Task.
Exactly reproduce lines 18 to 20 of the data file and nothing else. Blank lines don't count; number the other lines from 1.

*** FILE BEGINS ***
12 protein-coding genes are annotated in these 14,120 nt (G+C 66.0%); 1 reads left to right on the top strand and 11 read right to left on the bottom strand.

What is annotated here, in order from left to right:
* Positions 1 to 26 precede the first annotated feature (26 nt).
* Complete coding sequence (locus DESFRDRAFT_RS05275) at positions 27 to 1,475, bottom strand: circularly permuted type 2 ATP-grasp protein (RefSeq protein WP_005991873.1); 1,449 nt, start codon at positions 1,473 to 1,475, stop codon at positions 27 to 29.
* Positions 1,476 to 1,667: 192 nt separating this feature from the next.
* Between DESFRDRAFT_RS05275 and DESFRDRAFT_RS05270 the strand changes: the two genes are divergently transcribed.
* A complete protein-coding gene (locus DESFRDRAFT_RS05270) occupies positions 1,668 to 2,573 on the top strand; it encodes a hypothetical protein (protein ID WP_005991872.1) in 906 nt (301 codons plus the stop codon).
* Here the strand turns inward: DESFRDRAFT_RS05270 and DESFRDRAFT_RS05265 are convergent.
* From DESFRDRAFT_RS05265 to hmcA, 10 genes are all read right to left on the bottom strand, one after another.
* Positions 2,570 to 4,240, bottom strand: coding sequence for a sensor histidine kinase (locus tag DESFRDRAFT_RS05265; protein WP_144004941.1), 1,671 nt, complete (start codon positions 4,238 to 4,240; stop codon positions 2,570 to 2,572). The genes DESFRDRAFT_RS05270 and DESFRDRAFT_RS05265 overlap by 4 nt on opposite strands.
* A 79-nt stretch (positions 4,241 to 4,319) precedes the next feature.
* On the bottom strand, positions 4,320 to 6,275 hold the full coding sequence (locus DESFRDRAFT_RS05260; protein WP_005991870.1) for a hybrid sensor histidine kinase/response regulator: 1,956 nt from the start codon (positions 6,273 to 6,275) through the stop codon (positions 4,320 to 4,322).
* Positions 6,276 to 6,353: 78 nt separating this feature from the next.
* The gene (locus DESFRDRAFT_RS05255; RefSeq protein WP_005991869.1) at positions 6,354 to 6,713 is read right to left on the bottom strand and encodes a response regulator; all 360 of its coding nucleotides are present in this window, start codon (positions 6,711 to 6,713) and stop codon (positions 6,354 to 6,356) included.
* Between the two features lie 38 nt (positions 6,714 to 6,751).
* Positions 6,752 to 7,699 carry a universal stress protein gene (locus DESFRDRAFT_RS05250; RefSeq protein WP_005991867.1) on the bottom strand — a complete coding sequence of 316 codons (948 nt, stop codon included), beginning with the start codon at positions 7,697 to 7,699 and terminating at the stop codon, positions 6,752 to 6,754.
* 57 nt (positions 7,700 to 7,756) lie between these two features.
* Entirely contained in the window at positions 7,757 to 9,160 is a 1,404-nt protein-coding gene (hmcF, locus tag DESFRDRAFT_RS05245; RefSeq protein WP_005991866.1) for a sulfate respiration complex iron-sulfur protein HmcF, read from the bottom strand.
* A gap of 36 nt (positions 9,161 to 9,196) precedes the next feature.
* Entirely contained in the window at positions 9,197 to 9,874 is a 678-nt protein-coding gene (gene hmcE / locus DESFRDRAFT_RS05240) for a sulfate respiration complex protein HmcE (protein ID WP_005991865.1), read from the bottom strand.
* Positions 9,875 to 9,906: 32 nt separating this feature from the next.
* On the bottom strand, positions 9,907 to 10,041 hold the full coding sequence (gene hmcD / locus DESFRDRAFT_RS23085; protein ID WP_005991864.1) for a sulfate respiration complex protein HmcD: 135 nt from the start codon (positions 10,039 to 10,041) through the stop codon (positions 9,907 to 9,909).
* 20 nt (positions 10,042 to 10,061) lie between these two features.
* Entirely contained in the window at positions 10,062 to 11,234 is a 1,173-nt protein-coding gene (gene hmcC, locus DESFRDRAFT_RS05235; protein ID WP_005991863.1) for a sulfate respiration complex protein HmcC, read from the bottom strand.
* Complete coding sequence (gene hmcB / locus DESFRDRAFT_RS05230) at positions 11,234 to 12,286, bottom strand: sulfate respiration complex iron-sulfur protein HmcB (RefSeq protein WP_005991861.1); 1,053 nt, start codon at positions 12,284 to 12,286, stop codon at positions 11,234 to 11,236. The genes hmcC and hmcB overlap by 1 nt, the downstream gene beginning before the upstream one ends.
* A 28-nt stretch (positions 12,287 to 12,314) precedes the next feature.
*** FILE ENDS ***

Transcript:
* Entirely contained in the window at positions 7,757 to 9,160 is a 1,404-nt protein-coding gene (hmcF, locus tag DESFRDRAFT_RS05245; RefSeq protein WP_005991866.1) for a sulfate respiration complex iron-sulfur protein HmcF, read from the bottom strand.
* A gap of 36 nt (positions 9,161 to 9,196) precedes the next feature.
* Entirely contained in the window at positions 9,197 to 9,874 is a 678-nt protein-coding gene (gene hmcE / locus DESFRDRAFT_RS05240) for a sulfate respiration complex protein HmcE (protein ID WP_005991865.1), read from the bottom strand.